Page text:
Summary: One venous puncture, rather than two, is a safe and effective approach to intravascular ultrasound-guided inferior vena cava filter placement in critically-ill patients
April 24, 2013 - One venous puncture, rather than
two, is a safe and effective approach to intravascular ultrasound-guided
inferior vena cava (IVC) filter placement in critically-ill patients, a new study shows.
"The majority of institutions use a dual venous
puncture technique, while we use a single venous puncture technique," said
Dr. Andrew Gunn, of Massachusetts General Hospital in Boston, MA, regarding a study
presented at the American Roentgen Ray Society
(ARRS) annual meeting on April 19 in Washington,
DC. "We were interested to know if the different approaches affected
technical success, clinical success or the rate of complications with the procedure."
In a study of 99 patients, the single puncture
technique was technically successful in almost 94% of cases, which is
comparable to the dual puncture approach, said Dr. Gunn. The rate for deep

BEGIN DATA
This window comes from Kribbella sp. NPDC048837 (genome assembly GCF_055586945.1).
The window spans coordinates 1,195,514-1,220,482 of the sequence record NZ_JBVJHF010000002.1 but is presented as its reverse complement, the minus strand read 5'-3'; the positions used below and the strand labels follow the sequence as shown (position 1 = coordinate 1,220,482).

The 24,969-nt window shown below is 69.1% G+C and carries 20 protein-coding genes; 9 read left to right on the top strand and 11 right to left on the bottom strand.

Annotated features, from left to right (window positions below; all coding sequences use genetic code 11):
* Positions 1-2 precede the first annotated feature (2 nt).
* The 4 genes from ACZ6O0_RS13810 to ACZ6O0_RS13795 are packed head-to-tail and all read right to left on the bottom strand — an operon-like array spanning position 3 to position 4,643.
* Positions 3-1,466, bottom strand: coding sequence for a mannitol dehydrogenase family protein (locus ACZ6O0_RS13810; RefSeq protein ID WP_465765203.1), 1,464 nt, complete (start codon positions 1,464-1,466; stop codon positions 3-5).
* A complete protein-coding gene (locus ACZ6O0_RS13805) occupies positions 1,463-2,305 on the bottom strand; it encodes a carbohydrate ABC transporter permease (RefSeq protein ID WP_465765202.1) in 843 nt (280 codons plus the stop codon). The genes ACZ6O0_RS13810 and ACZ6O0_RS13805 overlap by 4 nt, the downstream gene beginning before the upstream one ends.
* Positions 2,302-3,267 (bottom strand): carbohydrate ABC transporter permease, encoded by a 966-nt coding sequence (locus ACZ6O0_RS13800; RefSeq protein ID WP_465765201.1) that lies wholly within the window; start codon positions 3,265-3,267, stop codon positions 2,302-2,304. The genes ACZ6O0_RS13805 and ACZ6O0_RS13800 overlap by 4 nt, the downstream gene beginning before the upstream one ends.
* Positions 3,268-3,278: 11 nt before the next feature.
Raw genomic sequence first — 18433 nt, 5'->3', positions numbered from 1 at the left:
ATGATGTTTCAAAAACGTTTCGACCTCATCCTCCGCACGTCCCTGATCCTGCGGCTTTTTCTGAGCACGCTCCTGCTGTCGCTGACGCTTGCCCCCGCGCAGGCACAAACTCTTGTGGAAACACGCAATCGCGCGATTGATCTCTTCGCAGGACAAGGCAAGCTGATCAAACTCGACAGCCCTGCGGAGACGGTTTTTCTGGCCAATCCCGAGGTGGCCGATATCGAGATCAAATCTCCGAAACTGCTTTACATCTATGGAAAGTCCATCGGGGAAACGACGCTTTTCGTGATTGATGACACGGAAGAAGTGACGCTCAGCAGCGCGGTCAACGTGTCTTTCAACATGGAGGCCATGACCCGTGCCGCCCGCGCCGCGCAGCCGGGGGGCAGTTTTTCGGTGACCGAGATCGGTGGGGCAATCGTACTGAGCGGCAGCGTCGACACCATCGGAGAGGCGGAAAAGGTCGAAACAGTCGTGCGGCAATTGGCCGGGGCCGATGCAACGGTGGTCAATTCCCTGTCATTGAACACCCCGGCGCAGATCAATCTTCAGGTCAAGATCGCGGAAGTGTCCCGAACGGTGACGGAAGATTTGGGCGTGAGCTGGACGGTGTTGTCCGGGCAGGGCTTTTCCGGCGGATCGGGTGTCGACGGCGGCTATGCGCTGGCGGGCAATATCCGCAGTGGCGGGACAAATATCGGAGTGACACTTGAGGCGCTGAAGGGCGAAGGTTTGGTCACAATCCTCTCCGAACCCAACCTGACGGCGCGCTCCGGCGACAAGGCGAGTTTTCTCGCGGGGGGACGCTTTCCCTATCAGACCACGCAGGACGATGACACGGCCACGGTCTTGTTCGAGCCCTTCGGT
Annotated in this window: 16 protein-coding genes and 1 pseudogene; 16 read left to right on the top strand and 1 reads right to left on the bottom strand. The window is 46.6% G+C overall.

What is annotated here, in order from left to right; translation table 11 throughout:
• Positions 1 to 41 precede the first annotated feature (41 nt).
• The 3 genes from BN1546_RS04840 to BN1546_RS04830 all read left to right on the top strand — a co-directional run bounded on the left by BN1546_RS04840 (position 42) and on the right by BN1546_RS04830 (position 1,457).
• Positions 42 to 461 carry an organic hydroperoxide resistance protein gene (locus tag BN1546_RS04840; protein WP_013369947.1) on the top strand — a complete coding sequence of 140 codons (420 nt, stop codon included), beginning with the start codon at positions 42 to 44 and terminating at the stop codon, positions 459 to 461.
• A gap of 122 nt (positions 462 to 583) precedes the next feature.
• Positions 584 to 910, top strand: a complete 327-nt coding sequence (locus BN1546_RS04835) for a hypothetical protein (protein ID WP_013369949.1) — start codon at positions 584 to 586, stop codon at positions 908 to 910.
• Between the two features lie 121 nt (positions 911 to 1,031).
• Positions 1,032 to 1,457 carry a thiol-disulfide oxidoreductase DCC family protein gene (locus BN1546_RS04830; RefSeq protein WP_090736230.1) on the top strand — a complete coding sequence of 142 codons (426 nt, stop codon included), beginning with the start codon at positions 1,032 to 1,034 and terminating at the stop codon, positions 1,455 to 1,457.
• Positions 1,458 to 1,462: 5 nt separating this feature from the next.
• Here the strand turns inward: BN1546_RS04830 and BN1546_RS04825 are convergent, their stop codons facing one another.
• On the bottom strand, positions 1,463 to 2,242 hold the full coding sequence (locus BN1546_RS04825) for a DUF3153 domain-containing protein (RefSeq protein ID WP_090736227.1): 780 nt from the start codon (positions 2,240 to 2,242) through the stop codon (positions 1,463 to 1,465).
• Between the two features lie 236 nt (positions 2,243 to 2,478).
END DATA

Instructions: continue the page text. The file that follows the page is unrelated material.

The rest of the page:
venous thrombosis at the venous access site was 2%. This compares to
approximately 4% with the double puncture approach.
Dr. Gunn noted that contrast venography is the most
common method employed for guiding inferior vena cava filter placement;
however, intravascular ultrasound-guided placement is particularly useful in
treating critically ill patients, patients who have contrast allergies as well
as those who have compromised renal function.
"Intravascular ultrasound-guided placement can
be done at the patient's bedside, eliminating the need for time-consuming and
often difficult patient transport," he said.
About 41% of the inferior vena cava filter placements
were done at the bedside. "The filter was slightly more likely to be
malpositioned if the procedure was done at the patient's bedside," Dr.
For more information:
http://www.arrs.org/ and http://www.appliedradiationoncology.com